NEW JERSEY (WABC) -- The FBI said Friday that it's identified the "source of the threat" made against "an unspecified New Jersey area synagogue."
The person "no longer poses a danger to the community," the FBI said.
No further specifics were provided about the individual or motive.
"Upon receipt of threat information against an unspecified New Jersey area synagogue, the FBI notified community leaders and our law enforcement partners," the FBI statement read. "We identified the source of the threat who no longer poses a danger to the community. As always, we would like to remind the public, to remain vigilant and if they observe suspicious activity to report it to law enforcement immediately."
New Jersey Governor Phil Murphy thanked the FBI and state law enforcement for their quick investigative work. The governor also said the state will remain vigilant and make sure threats against any house of worship are thoroughly investigated.
"This threat violated one of the most fundamental tenets of our nation - the right to worship according to the dictates of our consciences and our sacred and holy traditions," Murphy said. "We will always endeavor to ensure that every New Jerseyan of every faith may continue to live, study, and worship without fear for their safety."
The FBI's Newark Field office said Thursday it had received "credible information of a broad threat to synagogues in New Jersey."
A tweet from the office said, "We ask at this time that you take all security precautions to protect your community and facility. We will share more information as soon as we can. Stay alert. In case of emergency call police."
The nature of the threat was not immediately clear, but law enforcement sources told ABC News it was not a bomb threat.
After the FBI issued the broad warning, synagogues across the entire Tri-State area acted.
"At its peak yesterday, we had nearly 200 kids while this threat was going on and school went on for all of them, we were just more vigilant," security coordinator Ron Rosenberg said.
"I think the days of synagogues having an unlocked and unguarded door in the United States is sadly, I think are over," Rabbi Robert Scheinberg said.
In Hoboken, they already hired private year-round security years ago, sadly calling it their new normal. They regularly work with police to protect the community and practice for emergencies.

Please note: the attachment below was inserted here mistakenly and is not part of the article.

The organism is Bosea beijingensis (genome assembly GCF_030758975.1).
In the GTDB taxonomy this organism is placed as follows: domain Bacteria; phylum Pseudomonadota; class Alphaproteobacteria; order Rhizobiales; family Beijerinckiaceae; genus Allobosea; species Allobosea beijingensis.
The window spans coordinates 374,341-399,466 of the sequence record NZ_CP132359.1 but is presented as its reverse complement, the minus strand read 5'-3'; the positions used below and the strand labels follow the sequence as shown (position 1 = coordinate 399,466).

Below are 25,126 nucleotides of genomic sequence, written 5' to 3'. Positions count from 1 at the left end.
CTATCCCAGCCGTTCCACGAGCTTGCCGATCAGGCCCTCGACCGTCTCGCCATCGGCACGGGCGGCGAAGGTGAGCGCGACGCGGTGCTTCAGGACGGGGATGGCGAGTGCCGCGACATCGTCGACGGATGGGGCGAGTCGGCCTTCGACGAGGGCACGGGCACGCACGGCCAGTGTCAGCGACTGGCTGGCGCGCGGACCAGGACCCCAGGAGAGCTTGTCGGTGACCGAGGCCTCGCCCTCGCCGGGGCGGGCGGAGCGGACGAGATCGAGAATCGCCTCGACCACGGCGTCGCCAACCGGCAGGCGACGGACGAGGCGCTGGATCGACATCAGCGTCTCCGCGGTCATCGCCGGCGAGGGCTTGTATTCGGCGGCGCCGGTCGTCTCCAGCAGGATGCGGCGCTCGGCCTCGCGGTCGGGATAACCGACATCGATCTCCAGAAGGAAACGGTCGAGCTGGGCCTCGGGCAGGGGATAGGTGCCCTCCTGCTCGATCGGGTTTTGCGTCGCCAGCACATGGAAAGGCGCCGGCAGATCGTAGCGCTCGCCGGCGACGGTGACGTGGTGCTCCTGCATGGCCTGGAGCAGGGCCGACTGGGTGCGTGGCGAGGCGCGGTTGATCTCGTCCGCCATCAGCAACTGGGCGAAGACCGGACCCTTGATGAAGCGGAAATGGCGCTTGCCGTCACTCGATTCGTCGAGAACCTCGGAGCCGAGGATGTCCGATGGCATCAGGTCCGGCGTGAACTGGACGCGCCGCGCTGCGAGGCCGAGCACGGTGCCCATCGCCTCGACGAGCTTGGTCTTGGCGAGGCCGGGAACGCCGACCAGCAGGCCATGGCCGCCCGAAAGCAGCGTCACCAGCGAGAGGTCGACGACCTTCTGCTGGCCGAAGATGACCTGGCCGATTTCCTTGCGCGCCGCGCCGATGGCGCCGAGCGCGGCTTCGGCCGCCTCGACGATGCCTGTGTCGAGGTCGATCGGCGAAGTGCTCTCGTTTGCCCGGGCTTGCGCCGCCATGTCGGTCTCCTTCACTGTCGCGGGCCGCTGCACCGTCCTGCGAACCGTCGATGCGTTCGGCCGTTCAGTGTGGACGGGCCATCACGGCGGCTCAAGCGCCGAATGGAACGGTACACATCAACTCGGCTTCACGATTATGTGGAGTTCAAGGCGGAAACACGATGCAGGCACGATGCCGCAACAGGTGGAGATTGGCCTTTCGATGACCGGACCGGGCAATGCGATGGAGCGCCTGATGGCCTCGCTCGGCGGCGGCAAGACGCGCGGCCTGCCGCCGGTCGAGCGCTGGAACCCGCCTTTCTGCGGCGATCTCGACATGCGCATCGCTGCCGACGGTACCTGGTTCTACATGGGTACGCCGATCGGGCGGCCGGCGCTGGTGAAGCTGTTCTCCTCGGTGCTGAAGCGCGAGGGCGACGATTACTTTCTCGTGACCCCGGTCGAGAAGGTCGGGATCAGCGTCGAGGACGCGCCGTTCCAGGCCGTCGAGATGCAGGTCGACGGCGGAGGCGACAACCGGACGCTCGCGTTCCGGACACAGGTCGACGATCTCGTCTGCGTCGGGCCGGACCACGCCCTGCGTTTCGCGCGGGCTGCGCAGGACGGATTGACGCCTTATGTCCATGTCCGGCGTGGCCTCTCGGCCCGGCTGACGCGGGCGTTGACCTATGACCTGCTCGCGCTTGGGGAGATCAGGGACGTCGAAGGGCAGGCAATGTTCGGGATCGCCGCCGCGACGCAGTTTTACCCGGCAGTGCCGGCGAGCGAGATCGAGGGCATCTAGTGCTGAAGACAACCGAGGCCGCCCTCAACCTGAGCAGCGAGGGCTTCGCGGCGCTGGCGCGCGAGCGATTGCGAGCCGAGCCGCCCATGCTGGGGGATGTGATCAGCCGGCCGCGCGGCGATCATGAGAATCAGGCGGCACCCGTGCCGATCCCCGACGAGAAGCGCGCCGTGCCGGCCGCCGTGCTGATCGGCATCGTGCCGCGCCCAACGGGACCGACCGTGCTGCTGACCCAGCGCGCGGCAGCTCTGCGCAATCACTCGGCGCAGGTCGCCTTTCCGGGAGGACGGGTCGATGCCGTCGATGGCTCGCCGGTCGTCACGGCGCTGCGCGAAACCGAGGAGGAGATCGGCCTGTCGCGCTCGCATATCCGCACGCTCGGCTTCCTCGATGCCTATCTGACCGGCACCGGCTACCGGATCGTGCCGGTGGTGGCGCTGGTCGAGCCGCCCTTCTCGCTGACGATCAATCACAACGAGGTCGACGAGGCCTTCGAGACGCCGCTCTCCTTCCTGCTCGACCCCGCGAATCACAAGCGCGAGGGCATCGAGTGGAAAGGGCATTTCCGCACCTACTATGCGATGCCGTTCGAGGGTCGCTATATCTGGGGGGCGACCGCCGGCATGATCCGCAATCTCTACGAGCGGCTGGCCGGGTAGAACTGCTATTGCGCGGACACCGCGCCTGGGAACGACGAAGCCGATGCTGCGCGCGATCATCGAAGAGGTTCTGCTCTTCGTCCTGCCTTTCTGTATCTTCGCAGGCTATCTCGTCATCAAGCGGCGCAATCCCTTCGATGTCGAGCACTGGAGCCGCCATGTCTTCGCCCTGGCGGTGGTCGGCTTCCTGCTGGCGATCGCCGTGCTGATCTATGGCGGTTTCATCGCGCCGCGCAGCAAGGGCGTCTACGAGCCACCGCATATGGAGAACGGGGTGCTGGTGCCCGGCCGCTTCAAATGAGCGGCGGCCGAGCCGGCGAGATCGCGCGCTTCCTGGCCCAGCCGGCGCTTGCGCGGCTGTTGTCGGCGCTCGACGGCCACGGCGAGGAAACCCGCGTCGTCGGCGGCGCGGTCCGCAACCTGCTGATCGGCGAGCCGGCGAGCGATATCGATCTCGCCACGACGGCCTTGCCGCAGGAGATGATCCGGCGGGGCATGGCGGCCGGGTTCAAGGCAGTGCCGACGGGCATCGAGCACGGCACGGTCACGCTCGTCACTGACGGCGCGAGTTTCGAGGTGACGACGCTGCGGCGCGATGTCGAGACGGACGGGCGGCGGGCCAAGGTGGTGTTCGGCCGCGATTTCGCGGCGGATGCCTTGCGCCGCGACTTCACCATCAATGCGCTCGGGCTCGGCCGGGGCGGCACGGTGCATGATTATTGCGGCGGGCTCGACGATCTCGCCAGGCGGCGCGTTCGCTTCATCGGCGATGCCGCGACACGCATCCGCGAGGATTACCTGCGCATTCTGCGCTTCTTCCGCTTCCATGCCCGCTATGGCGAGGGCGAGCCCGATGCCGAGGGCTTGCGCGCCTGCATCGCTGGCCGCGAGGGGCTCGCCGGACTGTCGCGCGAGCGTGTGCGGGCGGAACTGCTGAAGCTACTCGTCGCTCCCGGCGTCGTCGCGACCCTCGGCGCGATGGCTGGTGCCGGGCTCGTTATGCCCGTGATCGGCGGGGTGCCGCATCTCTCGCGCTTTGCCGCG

Despite the recent threat, hundreds of students and families continue to show up at the synagogue's school, and the rabbi expects even more to be seated in the pews on Saturday. It's a show of strength and resiliency from a community that has recently been the target of hate.
"I wish I had a magic wand that would tell people exactly how to be brotherly and kind to everybody and put all that gate aside, I don't and until that day, I'll play my role in making this place safer," Rosenberg said.
Sources told ABC News on Friday that the young adult interviewed in connection with the threat told the FBI he dislikes Jewish people, is angry but had no plans to do anything harmful.
The man, who was not identified, has not apologized for actions that sent police scrambling to add patrols outside synagogues, the sources said.
The young man posted to a social media site that is already monitored by law enforcement because it is a frequent site used for antisemitic discussion.
According to ABC News, the post was written as if an attack had already occurred and in a style used by previous mass shooters, which raised the level of concern and triggered the FBI tweet out of an abundance of caution.
Once he was located, agents realized there was no threat though they are continuing to look into his background.
In New York, Mayor Adams and Police Commissioner Sewell met virtually Friday with Jewish leaders to discuss recent threats and to outline precautions New York City is taking to ensure the safety of Jewish community.
"We are continuing to monitor the threats made against synagogues in New Jersey and stand ready to assist our neighbors in any way that we can," Adams tweeted.
The FBI is urging the community to remain cautious and reminding anyone if they see anything suspicious to report it.
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